Another thing that really attracted me to Foster is the small class and close-knit setting. It takes collaboration among students, professors and alumni seriously. Everyone is actively seeking to know your story, learn from and with you, and help you further your journeys.

I believe the down-to-earth and collaborative attitude of Foster along with the things I mentioned, were some of the major factors that influenced my decision to attend Foster.

What club or activity excites you most at this school? Net impact, EVCC (Entrepreneurship and Venture Capital Club), Diversity in Business, and MBA Huddle. Net Impact and EVCC excite me because I am keen on exploring innovation and entrepreneurship in the sustainability sector. Diversity in Business attracts me because I am vocal about positive impacts of and need for diversity. And Huddle just brings together the big community of Foster.

Describe your biggest accomplishment in your career so far: Leading a client’s sustainability-focused portfolio.

What led you to pursue an MBA at this point in your career? I want to transition from generic wealth advisory to sustainability focused venture capital / start-up and explore these opportunities in the US. An MBA would make the transition smooth and equip me with the right skills and network.

What was the most challenging question you were asked during the admissions process? While I don’t recall a challenging question per se, I found myself intimidated by the camera. It’s much easier to communicate emotions with clarity and receive subtle feedback when not interacting in person. We are receiving formal training at Foster to overcome that camera fear and present our best selves on camera – something I truly appreciate.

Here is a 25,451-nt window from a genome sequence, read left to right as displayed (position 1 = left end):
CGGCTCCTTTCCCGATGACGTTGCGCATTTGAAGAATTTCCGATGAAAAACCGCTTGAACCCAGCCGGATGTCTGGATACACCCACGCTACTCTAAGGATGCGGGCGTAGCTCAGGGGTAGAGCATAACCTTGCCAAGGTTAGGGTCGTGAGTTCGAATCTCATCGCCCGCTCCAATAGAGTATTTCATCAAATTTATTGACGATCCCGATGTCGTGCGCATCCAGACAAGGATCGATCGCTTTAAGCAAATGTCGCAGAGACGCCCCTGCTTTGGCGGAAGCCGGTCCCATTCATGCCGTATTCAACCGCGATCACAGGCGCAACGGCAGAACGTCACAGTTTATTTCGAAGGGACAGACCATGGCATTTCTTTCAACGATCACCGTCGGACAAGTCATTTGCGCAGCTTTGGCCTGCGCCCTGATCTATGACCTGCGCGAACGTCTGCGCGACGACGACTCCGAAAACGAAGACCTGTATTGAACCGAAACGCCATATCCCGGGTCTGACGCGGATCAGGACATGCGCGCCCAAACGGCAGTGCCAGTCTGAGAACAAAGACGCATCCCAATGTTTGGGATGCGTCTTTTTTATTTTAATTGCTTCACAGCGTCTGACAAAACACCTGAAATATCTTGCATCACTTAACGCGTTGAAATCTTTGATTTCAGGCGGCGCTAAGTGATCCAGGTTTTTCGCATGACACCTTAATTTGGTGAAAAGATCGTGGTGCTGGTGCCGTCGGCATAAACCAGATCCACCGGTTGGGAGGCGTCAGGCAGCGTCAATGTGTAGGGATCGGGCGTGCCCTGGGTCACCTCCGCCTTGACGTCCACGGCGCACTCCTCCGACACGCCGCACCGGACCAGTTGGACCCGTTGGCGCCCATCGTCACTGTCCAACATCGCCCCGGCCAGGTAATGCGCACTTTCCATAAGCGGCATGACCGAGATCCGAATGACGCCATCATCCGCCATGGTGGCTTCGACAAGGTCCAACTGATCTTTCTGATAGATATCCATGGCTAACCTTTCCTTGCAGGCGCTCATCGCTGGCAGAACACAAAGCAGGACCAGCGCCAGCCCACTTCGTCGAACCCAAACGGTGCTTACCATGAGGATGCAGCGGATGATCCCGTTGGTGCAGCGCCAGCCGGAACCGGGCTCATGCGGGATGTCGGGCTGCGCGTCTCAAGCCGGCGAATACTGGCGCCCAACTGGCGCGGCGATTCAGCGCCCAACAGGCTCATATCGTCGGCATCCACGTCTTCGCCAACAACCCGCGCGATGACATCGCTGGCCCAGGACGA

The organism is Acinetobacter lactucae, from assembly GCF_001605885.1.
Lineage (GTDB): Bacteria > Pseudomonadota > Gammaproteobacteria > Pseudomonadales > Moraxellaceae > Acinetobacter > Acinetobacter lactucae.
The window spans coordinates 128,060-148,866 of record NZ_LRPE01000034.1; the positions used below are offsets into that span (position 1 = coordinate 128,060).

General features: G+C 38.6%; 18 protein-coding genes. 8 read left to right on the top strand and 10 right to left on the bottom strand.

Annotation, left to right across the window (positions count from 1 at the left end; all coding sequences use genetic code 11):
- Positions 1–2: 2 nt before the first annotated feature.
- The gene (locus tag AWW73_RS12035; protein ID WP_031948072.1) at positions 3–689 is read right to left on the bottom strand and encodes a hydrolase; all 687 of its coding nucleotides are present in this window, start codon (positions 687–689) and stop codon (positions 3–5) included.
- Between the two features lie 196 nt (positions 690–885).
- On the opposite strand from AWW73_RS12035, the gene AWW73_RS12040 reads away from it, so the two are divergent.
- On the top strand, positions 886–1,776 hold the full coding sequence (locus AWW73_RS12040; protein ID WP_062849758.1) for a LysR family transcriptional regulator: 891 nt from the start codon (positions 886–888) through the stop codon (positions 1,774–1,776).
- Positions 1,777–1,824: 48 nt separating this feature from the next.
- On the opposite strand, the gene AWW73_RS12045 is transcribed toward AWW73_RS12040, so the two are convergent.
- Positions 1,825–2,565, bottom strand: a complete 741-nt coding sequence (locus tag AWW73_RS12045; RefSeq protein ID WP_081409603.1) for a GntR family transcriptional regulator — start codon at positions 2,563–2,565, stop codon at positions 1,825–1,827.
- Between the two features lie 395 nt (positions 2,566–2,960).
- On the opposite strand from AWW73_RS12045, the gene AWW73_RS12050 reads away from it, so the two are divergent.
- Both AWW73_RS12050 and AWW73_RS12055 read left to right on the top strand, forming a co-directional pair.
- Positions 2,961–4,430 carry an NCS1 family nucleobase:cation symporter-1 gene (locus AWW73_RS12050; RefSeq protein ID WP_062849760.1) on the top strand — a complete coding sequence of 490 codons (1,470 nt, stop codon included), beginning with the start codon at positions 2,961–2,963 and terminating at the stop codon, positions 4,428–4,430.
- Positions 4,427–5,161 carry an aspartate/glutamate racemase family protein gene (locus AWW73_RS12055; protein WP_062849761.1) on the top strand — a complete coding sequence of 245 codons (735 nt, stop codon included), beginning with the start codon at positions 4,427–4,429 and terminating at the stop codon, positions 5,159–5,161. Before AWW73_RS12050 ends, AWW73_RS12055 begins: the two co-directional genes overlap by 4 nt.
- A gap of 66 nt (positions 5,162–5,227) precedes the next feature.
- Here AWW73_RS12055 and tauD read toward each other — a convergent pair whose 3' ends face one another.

How did you determine your fit at various schools? Some of the initial filters I used included the following: progressive school and city, well ranked course, high class diversity. Once I had a relatively smaller list of schools, I tried to attend MBA events that happened in Italy, reached out to current and past students on LinkedIn, read what FT and Poets&Quants had to say for them, scouted through school’s websites to see whether the curriculum and organizations were a fit, and just asked friends and family what they thought of the university. In all of this, talking to students helped me best understand the school culture. I was looking for a close-knit community where everyone was helping each other achieve goals and were willing to learn from each other. I valued a growth mindset and willingness to have a positive impact on the community.